Bankruptcy | The Canadian Encyclopedia



Bankruptcy is a legal process, governed by the Bankruptcy and Insolvency Act, that provides financial relief for debtors and a protection for creditors.


Bankruptcy is a legal process, governed by the Bankruptcy and Insolvency Act, that provides financial relief for debtors and a protection for creditors. When an individual or a corporation goes bankrupt, an accountant (called a trustee) is appointed to take control of the debtor's assets and distribute them among the unpaid creditors. Once this process is completed the debtor is released from any further obligation to pay those debts and is thus considered to be discharged from bankruptcy. The bankruptcy process can be initiated either by the debtor or by one or more creditors. The debtor whose debts become unmanageable may go bankrupt so that he can be released from his debts and get a fresh start. Bankruptcy does not release the debtor from obligations to pay support, maintenance or alimony; nor from debts arising out of fraud. In the case of fraud the creditor alleging fraud can make an application to the Court for an Order declaring that the bankrupt is not released from that particular debt.

A debtor commences the process by making an "assignment in bankruptcy," which is essentially an agreement to turn over all assets to a trustee for sale and distribution to creditors. Creditors can also "petition" a debtor into bankruptcy. There are several reasons why they would do this. Debtors are sometimes overly optimistic, spending all their remaining assets in an unrealistic hope of success. Sometimes they try to hide or sell property to keep a personal benefit and defeat creditors' claims. The appointment of a trustee in bankruptcy can prevent this because the trustee has powers to reverse such transactions. Creditors can petition the Bankruptcy Court (a division of the Supreme Court or Court of Queen's Bench in the common law provinces and of the Superior Court in Québec) and if they establish the individual or corporation's insolvent status then the court will grant a "receiving order," ie, a court order giving a trustee in bankruptcy control of the bankrupt's assets. Once the bankruptcy process commences, all other enforcement proceedings by unsecured creditors are automatically halted.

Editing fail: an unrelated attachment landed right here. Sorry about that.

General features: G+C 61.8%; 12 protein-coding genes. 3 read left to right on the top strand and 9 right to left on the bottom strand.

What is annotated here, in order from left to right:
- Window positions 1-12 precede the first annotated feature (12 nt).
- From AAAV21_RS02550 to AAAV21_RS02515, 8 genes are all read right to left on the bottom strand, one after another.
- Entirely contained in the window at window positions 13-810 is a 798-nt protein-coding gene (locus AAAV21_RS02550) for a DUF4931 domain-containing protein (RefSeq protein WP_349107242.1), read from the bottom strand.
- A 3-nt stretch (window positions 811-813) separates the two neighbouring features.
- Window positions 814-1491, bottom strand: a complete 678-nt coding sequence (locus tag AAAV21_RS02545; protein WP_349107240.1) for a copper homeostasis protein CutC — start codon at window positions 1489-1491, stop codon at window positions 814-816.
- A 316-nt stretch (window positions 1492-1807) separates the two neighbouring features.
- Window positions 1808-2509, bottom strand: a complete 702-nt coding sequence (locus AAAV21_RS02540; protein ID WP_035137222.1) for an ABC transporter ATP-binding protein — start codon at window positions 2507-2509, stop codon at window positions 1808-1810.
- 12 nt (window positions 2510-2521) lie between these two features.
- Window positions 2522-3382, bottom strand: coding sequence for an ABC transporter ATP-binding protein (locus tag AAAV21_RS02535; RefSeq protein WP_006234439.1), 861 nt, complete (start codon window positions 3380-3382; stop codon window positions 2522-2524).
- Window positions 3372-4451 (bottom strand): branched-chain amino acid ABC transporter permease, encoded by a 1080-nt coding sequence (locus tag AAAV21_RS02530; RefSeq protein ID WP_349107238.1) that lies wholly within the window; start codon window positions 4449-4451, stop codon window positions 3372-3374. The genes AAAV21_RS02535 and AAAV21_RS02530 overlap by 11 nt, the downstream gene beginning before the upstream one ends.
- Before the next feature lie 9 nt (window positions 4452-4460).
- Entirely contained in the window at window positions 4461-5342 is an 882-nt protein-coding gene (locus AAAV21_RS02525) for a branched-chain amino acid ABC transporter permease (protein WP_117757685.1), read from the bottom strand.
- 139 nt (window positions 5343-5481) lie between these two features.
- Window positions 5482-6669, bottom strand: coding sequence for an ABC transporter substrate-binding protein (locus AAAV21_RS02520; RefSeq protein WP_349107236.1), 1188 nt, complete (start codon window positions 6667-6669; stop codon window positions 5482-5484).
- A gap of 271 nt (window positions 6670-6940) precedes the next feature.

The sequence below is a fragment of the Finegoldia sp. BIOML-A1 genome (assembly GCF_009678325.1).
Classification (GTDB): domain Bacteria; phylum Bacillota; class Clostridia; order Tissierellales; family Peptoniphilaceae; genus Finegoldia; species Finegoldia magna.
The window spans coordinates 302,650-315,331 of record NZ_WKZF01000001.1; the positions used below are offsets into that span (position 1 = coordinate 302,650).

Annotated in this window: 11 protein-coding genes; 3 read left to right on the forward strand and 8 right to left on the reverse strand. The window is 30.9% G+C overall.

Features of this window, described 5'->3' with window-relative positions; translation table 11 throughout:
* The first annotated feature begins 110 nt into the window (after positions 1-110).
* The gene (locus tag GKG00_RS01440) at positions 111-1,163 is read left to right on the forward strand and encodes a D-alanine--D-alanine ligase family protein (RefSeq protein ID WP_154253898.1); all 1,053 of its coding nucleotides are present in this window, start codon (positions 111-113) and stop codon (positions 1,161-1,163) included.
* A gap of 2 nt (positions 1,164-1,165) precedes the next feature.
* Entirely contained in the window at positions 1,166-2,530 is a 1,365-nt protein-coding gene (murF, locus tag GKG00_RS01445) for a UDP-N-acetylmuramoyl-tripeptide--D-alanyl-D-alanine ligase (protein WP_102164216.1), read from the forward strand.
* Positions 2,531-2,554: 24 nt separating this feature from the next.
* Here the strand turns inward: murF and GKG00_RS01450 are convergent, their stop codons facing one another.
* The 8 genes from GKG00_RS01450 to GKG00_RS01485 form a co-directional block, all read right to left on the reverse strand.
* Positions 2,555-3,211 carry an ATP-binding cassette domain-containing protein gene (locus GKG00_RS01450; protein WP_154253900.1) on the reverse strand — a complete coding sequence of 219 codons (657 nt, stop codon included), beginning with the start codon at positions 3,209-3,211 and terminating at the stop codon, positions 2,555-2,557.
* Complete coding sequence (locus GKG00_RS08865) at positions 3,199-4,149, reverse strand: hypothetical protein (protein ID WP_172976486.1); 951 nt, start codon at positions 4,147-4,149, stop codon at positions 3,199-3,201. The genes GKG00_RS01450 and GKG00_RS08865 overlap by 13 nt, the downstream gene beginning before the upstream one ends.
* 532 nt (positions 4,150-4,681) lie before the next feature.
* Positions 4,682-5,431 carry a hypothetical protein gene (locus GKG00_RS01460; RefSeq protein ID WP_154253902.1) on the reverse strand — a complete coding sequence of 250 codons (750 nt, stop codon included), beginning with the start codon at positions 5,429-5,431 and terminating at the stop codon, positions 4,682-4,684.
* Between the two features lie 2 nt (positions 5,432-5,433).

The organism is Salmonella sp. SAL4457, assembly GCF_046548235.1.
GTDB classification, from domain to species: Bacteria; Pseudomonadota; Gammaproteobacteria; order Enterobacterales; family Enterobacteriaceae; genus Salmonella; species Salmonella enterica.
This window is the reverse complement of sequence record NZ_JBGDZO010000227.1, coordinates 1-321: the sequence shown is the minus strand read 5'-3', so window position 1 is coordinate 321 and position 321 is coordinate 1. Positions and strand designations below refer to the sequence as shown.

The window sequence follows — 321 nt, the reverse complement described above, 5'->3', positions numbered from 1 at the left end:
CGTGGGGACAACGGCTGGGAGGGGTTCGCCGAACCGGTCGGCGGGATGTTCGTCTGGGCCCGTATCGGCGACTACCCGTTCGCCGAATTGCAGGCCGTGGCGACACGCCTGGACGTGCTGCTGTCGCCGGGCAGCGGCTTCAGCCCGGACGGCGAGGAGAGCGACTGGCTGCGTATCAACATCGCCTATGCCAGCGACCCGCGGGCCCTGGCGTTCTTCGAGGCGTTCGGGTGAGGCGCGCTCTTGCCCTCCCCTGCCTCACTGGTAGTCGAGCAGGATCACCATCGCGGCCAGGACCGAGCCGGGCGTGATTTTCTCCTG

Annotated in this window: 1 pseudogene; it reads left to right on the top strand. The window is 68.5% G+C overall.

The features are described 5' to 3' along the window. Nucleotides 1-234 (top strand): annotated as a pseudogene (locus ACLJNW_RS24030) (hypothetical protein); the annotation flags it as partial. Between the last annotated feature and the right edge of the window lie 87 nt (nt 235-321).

If the bankrupt is an individual, the trustee acquires control of all the assets except those that under the law of the province are exempt from seizure; if the bankrupt is a corporation, the trustee takes control of all its assets. Each province has slightly different exemptions, but most allow a debtor to keep a basic stock of clothing, furniture, tools and sometimes a car or truck and a basic equity in a home.

A wage earner who has declared bankruptcy or is petitioned into bankruptcy can continue to work and earn money, but the trustee or the court may require that some payments be made to the trustee for the creditors before the final discharge is granted. The amount will depend on the income of the debtor and her family responsibilities.

A corporation cannot resume business under its own control until or unless it pays all its debts. A bankruptcy deals only with unsecured debts; secured creditors with mortgages or liens remain free to enforce their security, and the trustee can only take what remains on behalf of the unsecured creditors.

On appropriate grounds the creditors can object to the bankrupt's discharge from bankruptcy; for example, when the bankruptcy is motivated by a debt to one creditor or when the bankrupt has previously gone through the bankruptcy process.

Consumer bankruptcies passed the rate of 3000 per month, for the country as a whole, in September 1982; in 1995 they averaged 5453 per month. There is now less stigma attached to bankruptcy in Canadian society. In addition, in difficult economic times, many more people were forced to bankruptcy as a last-resort solution to problems of indebtedness. The incidence of bankruptcies tends to follow widespread crop failures, plant closures, mine shutdowns and local or general market collapses. There is also a marked "domino" effect, especially in single-industry towns and in cities heavily dependent on one form of economic activity.

The Bankruptcy and Insolvency Act provides for consumers a rehabilitative scheme short of bankruptcy called the "orderly payment of debts" plan. Under the plan, individuals with nonbusiness debts have their debts frozen. They work out a budget with a counsellor and make one monthly payment that is distributed among the creditors, who receive all their principal but over a longer period and with interest reduced to a low rate. This plan (or an equivalent), offered through a provincial Consumer Affairs Department, is available in most provinces.

An increasingly used procedure under the Bankruptcy Act is a "proposal." A person or corporation in financial trouble can make a formal proposal to the creditors to pay them less money over a longer period of time in satisfaction of their debts. If the creditors agree, no bankruptcy occurs, leaving the individual in control of his assets. If they disagree or if a default is made in these lesser payments, bankruptcy occurs automatically. This allows some businesses to restructure their debts and continue to operate without going bankrupt. With revisions in the Bankruptcy and Insolvency Act in 1992, the "proposal" has become a more commonly used option; however, it is still the less popular of the 2 alternatives.

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